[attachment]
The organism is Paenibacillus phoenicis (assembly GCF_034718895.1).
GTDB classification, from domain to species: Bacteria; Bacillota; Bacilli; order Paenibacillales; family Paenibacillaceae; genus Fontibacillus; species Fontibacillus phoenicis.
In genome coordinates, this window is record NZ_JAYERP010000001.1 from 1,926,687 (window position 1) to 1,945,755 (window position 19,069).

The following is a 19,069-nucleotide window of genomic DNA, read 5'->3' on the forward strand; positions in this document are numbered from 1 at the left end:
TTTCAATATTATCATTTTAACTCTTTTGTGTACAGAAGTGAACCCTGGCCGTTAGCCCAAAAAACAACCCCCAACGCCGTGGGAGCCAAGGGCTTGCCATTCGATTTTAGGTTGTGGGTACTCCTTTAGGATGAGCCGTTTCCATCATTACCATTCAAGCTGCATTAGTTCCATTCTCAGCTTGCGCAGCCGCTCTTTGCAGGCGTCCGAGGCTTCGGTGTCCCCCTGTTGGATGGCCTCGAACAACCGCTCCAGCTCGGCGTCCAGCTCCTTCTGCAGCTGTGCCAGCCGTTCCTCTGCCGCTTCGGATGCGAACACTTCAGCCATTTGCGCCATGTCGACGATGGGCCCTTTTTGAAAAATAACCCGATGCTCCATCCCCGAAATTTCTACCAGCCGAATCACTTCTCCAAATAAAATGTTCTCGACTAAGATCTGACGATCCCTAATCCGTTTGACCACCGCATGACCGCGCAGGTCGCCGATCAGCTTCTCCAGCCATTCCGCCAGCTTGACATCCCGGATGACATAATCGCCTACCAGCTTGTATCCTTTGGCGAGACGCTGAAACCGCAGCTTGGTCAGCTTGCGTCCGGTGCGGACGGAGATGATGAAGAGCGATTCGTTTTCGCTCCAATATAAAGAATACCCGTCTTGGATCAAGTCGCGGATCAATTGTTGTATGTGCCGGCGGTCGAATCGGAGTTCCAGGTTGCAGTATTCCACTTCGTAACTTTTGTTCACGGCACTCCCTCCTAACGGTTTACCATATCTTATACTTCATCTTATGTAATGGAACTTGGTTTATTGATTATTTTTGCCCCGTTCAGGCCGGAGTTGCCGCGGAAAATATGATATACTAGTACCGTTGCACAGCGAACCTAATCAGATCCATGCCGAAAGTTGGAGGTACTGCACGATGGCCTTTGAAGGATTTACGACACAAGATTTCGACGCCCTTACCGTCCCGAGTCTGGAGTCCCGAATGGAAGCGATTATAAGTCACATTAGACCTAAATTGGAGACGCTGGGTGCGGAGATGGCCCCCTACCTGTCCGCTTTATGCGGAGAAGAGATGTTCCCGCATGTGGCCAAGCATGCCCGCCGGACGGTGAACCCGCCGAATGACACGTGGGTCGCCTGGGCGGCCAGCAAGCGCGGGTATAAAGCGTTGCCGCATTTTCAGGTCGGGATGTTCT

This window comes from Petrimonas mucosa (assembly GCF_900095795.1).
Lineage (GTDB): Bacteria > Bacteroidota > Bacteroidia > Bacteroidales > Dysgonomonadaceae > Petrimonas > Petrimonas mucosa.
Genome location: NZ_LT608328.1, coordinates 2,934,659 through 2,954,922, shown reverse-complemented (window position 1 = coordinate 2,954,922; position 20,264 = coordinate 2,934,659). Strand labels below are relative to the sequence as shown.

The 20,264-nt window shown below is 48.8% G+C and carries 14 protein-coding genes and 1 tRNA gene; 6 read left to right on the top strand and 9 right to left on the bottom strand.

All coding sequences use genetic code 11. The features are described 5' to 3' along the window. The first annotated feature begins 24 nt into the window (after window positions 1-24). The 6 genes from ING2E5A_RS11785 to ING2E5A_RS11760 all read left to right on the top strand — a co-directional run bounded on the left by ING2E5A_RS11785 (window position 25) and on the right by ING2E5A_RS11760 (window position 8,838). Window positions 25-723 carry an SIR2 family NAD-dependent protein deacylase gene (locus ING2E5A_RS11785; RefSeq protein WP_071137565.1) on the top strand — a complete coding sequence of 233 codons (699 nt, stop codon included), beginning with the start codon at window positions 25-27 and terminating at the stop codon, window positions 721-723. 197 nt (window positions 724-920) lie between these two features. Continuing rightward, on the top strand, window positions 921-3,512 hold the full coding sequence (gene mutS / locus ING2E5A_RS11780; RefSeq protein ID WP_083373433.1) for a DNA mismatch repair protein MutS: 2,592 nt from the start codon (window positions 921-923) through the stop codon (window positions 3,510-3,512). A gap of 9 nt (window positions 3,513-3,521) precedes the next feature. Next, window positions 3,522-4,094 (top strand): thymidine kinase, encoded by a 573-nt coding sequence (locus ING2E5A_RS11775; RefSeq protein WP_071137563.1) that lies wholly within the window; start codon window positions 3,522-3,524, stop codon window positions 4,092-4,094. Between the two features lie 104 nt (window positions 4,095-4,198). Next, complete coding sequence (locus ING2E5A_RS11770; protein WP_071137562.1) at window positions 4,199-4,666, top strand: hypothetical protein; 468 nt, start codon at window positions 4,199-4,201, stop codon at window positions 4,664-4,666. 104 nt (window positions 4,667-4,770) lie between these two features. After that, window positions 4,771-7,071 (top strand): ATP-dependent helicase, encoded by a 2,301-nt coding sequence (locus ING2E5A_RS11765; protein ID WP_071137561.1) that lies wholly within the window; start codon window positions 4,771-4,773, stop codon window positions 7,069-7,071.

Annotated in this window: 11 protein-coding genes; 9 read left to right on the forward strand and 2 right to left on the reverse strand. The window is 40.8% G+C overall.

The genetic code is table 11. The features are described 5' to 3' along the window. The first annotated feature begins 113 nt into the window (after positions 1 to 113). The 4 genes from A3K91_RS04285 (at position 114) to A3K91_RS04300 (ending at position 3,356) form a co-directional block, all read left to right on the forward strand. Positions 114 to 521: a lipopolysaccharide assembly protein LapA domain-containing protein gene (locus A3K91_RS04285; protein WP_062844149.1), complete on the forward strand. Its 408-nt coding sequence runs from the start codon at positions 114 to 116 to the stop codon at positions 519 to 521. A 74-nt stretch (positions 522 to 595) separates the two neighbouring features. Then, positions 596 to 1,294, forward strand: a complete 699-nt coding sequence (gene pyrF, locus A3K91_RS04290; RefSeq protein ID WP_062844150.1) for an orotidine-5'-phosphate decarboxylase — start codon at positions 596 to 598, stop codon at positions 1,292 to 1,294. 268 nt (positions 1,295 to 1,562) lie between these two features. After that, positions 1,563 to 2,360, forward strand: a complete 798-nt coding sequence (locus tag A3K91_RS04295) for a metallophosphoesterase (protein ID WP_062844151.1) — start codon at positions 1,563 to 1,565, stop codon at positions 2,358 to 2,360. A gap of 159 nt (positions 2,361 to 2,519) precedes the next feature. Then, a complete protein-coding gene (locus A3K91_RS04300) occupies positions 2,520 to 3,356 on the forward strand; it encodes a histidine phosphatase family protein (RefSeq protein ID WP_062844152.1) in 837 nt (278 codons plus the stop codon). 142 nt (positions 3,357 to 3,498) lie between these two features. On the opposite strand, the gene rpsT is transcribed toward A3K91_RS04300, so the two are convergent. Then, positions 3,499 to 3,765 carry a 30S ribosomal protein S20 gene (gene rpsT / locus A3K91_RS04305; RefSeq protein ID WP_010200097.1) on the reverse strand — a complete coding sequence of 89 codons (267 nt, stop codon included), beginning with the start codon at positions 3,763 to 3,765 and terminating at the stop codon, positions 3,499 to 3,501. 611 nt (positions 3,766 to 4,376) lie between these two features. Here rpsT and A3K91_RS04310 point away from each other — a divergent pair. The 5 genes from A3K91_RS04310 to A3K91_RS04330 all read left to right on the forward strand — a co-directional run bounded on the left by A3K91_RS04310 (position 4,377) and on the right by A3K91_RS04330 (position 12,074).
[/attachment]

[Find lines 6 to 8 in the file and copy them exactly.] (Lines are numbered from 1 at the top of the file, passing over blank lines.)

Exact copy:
This window comes from Petrimonas mucosa (assembly GCF_900095795.1).
Lineage (GTDB): Bacteria > Bacteroidota > Bacteroidia > Bacteroidales > Dysgonomonadaceae > Petrimonas > Petrimonas mucosa.
Genome location: NZ_LT608328.1, coordinates 2,934,659 through 2,954,922, shown reverse-complemented (window position 1 = coordinate 2,954,922; position 20,264 = coordinate 2,934,659). Strand labels below are relative to the sequence as shown.